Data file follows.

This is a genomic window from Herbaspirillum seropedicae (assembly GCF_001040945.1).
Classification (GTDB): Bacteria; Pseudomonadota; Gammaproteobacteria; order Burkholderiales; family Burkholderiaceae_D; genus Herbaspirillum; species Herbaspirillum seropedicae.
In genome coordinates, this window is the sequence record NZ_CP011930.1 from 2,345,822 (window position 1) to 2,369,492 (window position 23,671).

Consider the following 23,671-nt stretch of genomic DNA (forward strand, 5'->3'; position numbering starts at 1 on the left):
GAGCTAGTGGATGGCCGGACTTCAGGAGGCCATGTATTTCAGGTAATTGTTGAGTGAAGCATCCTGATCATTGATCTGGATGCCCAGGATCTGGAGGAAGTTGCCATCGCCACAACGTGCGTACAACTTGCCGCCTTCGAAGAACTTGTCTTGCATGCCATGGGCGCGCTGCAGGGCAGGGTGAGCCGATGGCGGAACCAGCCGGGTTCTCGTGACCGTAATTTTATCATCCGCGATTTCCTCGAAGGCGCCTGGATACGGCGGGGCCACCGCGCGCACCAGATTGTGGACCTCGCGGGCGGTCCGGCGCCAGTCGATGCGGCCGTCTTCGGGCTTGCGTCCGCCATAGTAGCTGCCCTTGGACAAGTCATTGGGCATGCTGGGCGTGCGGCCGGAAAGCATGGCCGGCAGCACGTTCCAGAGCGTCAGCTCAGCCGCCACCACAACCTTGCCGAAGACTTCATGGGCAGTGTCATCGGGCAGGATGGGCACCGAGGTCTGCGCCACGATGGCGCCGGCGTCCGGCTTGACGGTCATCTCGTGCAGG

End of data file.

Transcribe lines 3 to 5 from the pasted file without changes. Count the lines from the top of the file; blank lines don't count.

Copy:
In genome coordinates, this window is the sequence record NZ_CP011930.1 from 2,345,822 (window position 1) to 2,369,492 (window position 23,671).

Consider the following 23,671-nt stretch of genomic DNA (forward strand, 5'->3'; position numbering starts at 1 on the left):
GAGCTAGTGGATGGCCGGACTTCAGGAGGCCATGTATTTCAGGTAATTGTTGAGTGAAGCATCCTGATCATTGATCTGGATGCCCAGGATCTGGAGGAAGTTGCCATCGCCACAACGTGCGTACAACTTGCCGCCTTCGAAGAACTTGTCTTGCATGCCATGGGCGCGCTGCAGGGCAGGGTGAGCCGATGGCGGAACCAGCCGGGTTCTCGTGACCGTAATTTTATCATCCGCGATTTCCTCGAAGGCGCCTGGATACGGCGGGGCCACCGCGCGCACCAGATTGTGGACCTCGCGGGCGGTCCGGCGCCAGTCGATGCGGCCGTCTTCGGGCTTGCGTCCGCCATAGTAGCTGCCCTTGGACAAGTCATTGGGCATGCTGGGCGTGCGGCCGGAAAGCATGGCCGGCAGCACGTTCCAGAGCGTCAGCTCAGCCGCCACCACAACCTTGCCGAAGACTTCATGGGCAGTGTCATCGGGCAGGATGGGCACCGAGGTCTGCGCCACGATGGCGCCGGCGTCCGGCTTGACGGTCATCTCGTGCAGG